Deli owner Gillian, 49, said:
“When Gavin went to work that Wednesday, he was fit and healthy, so when I got a call at 11:30am to say he was at the hospital, I rushed straight there with my daughter. Things weren’t looking good, and the doctors said there was nothing they could do but wait. He was placed into an induced coma and the next day he was actually breathing by himself, so we had hope.
“One day something changed – no one had said anything to us, but we all felt it. My daughter came home with me from the hospital that night and I brought up the topic of organ donation and just said, ‘If things don’t go our way, organ donation is something I think we should talk about’.
“The next day, the doctors came and told us that they didn’t think there was any brain activity. However, we needed to wait for specialists to see Gavin the following day and run some tests. So that night, my daughter and I asked if we could speak to the donor nurse. In our family, we had always spoken freely about organ donation so the kids knew what we’d have wanted. Gavin had donated blood all his life, and we’d actually had a conversation with all our kids when they were old enough to make their own decision.
“We decided to approach the staff about organ donation as we’d seen how upset they all were for us, and we knew we had to move quickly. From that moment on, something in your brain just clicks and you can’t think about what you’ve just been told, instead my focus switched to donation and the importance of fulfilling my husband’s wishes to be an organ donor.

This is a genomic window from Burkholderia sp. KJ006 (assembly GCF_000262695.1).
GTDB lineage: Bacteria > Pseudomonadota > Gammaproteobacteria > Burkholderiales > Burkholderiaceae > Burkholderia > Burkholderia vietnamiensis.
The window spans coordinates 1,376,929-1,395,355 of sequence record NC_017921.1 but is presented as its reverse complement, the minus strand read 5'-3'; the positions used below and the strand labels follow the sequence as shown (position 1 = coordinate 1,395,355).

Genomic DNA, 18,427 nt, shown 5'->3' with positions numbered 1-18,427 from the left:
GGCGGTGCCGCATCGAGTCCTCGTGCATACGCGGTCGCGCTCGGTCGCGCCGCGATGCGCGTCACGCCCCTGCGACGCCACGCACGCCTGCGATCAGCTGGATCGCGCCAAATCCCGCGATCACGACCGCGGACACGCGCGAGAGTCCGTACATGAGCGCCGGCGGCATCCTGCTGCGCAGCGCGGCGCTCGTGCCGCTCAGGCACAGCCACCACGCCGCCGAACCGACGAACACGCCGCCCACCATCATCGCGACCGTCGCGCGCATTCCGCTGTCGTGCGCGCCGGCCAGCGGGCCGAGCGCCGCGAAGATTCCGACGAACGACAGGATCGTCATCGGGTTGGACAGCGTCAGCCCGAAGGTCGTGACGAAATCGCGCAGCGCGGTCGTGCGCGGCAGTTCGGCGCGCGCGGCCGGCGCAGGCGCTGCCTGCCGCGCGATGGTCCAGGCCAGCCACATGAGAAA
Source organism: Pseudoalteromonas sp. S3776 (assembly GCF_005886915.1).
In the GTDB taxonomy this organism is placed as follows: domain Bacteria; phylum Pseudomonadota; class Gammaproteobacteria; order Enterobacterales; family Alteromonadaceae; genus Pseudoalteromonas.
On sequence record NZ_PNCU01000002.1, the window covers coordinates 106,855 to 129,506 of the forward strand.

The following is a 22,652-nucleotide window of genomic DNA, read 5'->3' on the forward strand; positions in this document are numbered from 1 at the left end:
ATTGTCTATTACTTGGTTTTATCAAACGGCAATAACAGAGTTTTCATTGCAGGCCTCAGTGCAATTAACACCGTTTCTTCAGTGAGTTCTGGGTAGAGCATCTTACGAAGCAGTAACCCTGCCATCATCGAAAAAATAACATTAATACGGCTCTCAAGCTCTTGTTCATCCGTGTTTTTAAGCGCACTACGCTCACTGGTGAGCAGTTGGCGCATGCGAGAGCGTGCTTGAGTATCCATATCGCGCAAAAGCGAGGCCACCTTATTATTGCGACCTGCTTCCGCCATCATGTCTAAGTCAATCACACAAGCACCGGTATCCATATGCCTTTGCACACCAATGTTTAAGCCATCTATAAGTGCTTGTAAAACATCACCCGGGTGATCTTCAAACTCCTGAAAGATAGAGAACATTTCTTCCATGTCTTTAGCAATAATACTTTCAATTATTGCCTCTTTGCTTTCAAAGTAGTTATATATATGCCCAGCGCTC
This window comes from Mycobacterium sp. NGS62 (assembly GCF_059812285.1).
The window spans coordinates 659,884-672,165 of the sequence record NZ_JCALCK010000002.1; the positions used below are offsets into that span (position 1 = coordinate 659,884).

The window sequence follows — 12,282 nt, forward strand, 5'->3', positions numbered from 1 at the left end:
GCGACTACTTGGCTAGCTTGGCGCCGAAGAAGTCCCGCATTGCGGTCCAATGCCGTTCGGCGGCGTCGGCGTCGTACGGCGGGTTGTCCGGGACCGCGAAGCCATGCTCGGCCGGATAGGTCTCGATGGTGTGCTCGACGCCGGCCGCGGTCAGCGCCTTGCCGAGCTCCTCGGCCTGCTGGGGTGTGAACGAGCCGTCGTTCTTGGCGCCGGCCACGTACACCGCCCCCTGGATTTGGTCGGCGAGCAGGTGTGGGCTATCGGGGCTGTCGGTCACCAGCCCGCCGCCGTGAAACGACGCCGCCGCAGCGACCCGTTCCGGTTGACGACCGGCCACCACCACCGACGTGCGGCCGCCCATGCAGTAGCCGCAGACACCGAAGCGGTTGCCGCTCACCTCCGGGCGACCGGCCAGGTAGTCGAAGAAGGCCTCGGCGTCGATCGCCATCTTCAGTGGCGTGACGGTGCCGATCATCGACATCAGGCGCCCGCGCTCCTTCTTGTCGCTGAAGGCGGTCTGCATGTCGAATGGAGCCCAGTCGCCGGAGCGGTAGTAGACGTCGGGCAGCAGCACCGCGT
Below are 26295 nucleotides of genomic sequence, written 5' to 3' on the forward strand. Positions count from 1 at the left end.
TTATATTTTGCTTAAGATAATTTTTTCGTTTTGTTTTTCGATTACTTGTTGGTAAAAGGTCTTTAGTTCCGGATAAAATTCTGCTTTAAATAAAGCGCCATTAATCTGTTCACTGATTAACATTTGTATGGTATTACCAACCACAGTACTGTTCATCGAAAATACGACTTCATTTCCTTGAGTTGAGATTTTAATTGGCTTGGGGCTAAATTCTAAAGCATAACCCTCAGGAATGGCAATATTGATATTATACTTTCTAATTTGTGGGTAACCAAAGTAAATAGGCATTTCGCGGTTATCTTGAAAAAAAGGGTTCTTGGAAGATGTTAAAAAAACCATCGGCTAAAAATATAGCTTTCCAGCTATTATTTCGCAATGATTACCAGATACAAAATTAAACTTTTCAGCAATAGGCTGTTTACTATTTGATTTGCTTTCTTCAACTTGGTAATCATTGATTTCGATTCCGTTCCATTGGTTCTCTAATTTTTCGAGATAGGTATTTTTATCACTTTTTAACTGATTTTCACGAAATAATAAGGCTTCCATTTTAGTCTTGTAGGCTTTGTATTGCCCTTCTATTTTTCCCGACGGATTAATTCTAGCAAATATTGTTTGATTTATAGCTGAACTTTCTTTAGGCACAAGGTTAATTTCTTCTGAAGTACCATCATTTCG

“The care we received from the staff at Crosshouse Hospital was exceptional. The staff and donor nurses helped us to make keepsakes of Gavin, and that time spent was caring, comforting and precious to us. I also got to spend the whole night with my wonderful husband, and they gave him a guard of honour as he was wheeled out of the ICU. I was allowed to be with my husband every step of the process.
“As a family, we are still struggling with the loss of our wonderful Gavin, but to be able to donate to others and give the gift of life, has brought us enormous comfort. We were able to turn something so tragic into something so positive. It doesn’t make everything okay, but it helps. It has been a positive ending to such a heart-breaking situation. We can’t tell you how incredibly proud we are of my husband; he’s done an amazing thing."
Talking about the importance of sharing your donation decision, Gillian said:
“Having had that conversation, I knew my husband’s wishes 150%, I was sure this is what he would’ve wanted. By having that conversation, you can make it easier on the people you leave behind. As we’d spoken about donation openly in the past, it also meant that no one in the family had any objections.
“Time just stops when you’re in that situation. It was only days we were there, but it felt like weeks. You’re not thinking right, so I can’t even imagine making that decision without knowing what he wanted.
“A gift that the donor journey has given me is that when I tell people what happened, I can finish the story with ‘Gavin saved four lives’, and we can end the story on high note.
“Gavin always used to tell the kids when they were doing something tough to keep going and just finish on a positive, that was Gavin through and through. I knew he was amazing; he was my husband! But all the tributes people left, we had no idea how many people he’d helped. You think you know someone, but he’d gone about his life quietly helping everyone, never saying a word to us about it. Gavin made his life count by being caring and giving to others. So for us, there was no other option.”